On April 9th, it was announced that Lindsay Buckingham was no longer a member of Fleetwood Mac. Over 40 years since the singer/songwriter/guitarist joined the world-renowned band, Buckingham either quit the beloved group (again) or he was effectively fired. Rumors had it (no pun intended) that he left the iconic band involuntarily, as was suggested by fellow guitarist Billy Burnette. One of the reasons why Buckingham's departure has been mysterious is because we haven't heard from Buckingham himself since he divorced from Fleetwood Mac. Buckingham has only been involved in a limited number of public engagements in 2018, but the musician was seen publicly again on Friday at a campaign fundraiser for environmental attorney Mike Levin. It was there where Buckingham finally opened up about the much-publicized split. Here's what the rocker had to say:

For me, personally, probably some of you know that for the last three months I have sadly taken leave of my band of 43 years, Fleetwood Mac. This was not something that was really my doing or my choice. I think what you would say is that there were factions within the band that had lost their perspective. The point is that they'd lost their perspective. What that did was to harm -- and this is the only thing I'm really sad about, the rest of it becomes an opportunity -- it harmed the 43-year legacy that we had worked so hard to build, and that legacy was really about rising above difficulties in order to fulfill one's higher truth and one's higher destiny.

Lindsay Buckingham's words, as recounted by a user on Medium, don't specify any Fleetwood Mac band member in particular, although people surrounding the legendary musician at the public event were quick to point fingers at Stevie Nicks, and a few people in attendance weren't afraid to use explicit language when it came to voicing their disdain for her behavior. however, at the fundraiser, which was held to give Mike Levin a chance to represent the 49th Congressional District of California as the Democratic candidate, Buckingham made an effort not to express ill-feelings towards Stevie or any of the other specific band members.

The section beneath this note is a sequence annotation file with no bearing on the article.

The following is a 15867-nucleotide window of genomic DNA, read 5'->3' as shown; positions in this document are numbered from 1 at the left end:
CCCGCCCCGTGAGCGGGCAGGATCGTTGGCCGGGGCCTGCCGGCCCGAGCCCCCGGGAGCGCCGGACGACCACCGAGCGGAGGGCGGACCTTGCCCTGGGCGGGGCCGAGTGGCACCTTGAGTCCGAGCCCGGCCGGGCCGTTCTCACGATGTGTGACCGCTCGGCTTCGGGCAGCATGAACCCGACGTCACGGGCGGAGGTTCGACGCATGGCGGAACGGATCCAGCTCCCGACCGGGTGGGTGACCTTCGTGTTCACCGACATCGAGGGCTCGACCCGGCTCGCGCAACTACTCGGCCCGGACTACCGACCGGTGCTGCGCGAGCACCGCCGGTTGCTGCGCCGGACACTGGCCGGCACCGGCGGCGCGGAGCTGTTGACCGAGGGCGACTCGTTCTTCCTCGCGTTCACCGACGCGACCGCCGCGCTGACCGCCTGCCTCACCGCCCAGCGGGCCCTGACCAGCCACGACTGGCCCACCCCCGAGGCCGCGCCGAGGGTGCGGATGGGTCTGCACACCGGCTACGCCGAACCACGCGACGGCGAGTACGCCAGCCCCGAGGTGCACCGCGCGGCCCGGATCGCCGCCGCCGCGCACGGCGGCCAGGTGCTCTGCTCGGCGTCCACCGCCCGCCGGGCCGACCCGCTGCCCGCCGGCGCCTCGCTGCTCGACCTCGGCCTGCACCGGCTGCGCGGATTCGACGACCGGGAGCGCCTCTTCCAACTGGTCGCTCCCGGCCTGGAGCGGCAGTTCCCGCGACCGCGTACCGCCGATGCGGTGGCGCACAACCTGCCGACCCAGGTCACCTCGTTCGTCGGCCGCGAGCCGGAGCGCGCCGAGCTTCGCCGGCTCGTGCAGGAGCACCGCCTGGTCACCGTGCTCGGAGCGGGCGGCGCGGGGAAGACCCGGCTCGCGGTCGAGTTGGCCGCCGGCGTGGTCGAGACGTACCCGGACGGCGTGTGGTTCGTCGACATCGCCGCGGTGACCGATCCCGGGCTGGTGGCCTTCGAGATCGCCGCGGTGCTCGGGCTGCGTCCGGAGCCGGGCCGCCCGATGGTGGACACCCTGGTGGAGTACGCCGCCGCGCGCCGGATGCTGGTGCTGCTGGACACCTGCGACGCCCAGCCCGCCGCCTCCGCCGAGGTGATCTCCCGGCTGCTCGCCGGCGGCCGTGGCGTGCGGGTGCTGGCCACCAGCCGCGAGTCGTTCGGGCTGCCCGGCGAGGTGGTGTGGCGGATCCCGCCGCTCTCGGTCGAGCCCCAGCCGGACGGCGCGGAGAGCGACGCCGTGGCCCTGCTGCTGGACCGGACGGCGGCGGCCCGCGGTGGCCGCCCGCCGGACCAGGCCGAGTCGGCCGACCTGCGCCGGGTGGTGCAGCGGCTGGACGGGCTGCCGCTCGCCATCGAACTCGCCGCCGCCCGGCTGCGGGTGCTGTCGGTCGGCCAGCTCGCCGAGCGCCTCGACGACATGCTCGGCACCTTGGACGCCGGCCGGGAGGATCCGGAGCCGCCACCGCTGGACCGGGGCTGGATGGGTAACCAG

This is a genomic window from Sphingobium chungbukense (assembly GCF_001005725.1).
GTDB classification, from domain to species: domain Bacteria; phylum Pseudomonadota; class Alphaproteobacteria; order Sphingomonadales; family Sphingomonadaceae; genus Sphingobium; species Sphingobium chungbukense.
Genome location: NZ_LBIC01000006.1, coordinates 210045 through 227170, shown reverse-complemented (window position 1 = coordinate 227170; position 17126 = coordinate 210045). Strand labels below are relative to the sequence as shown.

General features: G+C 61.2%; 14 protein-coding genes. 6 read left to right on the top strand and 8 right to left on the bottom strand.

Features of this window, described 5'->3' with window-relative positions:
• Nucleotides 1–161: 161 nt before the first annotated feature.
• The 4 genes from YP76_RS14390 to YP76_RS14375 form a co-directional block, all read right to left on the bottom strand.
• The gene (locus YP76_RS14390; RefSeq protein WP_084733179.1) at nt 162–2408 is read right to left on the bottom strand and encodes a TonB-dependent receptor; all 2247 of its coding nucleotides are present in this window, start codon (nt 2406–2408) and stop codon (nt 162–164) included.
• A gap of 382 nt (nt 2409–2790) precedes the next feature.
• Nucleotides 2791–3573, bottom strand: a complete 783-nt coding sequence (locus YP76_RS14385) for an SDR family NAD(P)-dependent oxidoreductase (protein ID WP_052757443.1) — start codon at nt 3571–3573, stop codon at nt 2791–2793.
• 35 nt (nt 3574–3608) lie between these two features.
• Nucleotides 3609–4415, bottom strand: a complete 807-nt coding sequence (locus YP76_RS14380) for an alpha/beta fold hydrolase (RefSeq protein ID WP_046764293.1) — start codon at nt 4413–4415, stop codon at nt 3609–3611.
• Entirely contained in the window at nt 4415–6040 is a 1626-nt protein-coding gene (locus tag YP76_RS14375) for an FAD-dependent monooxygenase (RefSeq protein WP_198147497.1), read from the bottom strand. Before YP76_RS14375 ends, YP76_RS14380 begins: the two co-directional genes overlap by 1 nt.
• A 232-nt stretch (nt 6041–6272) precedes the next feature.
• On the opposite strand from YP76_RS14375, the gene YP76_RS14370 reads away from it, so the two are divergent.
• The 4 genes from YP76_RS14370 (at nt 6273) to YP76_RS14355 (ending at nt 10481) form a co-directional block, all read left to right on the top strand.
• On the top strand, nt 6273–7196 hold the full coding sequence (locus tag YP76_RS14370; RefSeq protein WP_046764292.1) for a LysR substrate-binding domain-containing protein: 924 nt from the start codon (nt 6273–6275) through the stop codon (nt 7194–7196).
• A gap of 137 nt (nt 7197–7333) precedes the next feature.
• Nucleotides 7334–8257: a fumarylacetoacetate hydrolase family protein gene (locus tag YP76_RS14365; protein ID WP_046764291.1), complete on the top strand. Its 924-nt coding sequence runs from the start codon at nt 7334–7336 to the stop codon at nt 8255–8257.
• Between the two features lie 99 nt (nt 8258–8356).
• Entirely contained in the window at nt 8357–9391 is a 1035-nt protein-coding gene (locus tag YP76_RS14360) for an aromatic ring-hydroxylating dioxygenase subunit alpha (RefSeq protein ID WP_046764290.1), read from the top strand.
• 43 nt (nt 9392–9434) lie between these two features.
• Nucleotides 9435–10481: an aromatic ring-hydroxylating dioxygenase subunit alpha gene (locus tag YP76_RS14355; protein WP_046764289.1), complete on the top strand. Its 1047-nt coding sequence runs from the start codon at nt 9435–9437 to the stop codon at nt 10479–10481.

This is not the first time Lindsey Buckingham has separated from Fleetwood Mac, as he previously left the band between the releases of 1987's Tango in the Night and 1997's The Dance, but it's the first time Buckingham didn't choose to leave. We're sure he has more to say, but those words will arrive on a different day. Since Lindsey's exit from the rock band, the veteran rocker has since been replaced by not one, but two separate musicians (which should hopefully serve as a testament to Buckingham's impact in the monumental band). Neil Finn and former Tom Petty and the Heartbreakers bandmate Mike Campbell are filling in for Buckingham now, particularly as they are preparing to tour once again starting in the fall. The tour begins on October 3rd, to be precise, in Tulsa, OK.

Meanwhile, Mick Fleetwood also opened up about Lindsey Buckingham's departure recently. He admitted that it wasn't a "happy situation" with Fleetwood Mac, his partial namesake, and that they needed to make a decision for the good of the band, also noting they felt it was time for Lindsey Buckingham to go. A "majority rule" made the hard choice. In any case, this isn't the last time we'll hear about this split.

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